Morocco, Land of Endless Hassles – part 4
by John Massaro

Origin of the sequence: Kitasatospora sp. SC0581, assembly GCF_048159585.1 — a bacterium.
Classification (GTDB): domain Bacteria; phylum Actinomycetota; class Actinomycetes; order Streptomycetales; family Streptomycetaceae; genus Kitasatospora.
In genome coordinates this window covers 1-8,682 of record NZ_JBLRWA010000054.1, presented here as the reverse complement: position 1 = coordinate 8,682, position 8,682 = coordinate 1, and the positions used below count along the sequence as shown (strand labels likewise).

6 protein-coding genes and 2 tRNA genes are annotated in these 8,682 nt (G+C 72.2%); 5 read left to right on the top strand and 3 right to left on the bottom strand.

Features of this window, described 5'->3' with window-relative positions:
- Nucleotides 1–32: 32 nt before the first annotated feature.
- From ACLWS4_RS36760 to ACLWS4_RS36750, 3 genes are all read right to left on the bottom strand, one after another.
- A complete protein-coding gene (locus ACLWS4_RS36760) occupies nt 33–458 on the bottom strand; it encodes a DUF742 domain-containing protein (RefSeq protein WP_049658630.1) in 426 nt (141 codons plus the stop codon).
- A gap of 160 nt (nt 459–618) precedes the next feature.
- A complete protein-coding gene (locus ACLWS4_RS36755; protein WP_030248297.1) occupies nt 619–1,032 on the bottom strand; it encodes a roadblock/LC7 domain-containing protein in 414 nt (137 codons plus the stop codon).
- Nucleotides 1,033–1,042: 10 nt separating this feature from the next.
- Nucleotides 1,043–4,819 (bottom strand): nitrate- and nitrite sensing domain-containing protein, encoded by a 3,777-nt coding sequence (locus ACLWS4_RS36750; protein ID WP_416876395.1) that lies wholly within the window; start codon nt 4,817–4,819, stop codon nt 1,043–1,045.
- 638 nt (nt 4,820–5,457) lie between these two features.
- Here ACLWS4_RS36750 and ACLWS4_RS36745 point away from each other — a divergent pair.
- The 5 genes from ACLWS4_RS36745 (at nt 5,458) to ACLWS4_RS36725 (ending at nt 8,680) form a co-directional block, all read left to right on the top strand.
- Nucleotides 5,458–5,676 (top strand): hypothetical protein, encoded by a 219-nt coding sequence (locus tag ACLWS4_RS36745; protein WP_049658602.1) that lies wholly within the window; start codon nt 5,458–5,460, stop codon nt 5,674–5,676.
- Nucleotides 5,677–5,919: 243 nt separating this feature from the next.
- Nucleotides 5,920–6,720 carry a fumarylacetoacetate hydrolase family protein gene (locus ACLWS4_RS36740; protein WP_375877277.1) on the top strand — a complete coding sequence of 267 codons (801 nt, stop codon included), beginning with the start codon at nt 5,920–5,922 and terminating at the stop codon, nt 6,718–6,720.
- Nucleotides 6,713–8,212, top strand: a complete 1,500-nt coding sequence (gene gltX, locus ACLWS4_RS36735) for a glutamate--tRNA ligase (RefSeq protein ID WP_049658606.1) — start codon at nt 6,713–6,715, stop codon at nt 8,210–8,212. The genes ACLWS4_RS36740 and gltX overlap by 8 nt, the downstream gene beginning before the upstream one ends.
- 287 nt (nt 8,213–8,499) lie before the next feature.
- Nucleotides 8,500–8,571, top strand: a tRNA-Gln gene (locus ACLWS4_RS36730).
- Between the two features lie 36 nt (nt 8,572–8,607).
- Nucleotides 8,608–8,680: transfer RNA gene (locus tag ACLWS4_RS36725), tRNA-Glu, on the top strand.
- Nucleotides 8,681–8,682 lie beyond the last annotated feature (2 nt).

THESE ARE JUST MUSINGS on my part, but the more I thought about it, the more I surmised that Arabs are a lot like Jews, though on a much smaller and harmless scale. They seem to have evolved in parallel ways over the ages in this region of the world. It’s a Semitic thing. To illustrate my point, let me shift gears for a moment. While in Fez I happened to pick up an international edition of Newsweek, and leafing through the back pages came across a brief story detailing the latest Israeli spy scandal. As I recall, top-secret blueprints had been stolen from a defense plant in Iowa or Illinois. The article stated that the Israelis were “outraged” over the way Washington had publicized the affair, asserting that the incident could’ve been resolved in a quieter manner. That’s right: the country that soaks billions of dollars annually from its benefactor, sells arms to its rivals, murders its sailors in cold blood, sends agents to steal documents, is now “outraged” when one of its treacheries is held up to the light, with just a brief flicker of media attention. I can just picture Ronald Reagan assembled with his advisors around a table, wondering out loud, “Gee fellas, did we say the wrong thing? Maybe we should apologize. Should we retract our statements? Why are they so mad at us?” Having stood there facing Miloud by the Bab Bou Jeloud, unsure of myself, I can almost sympathize with clueless Ronnie.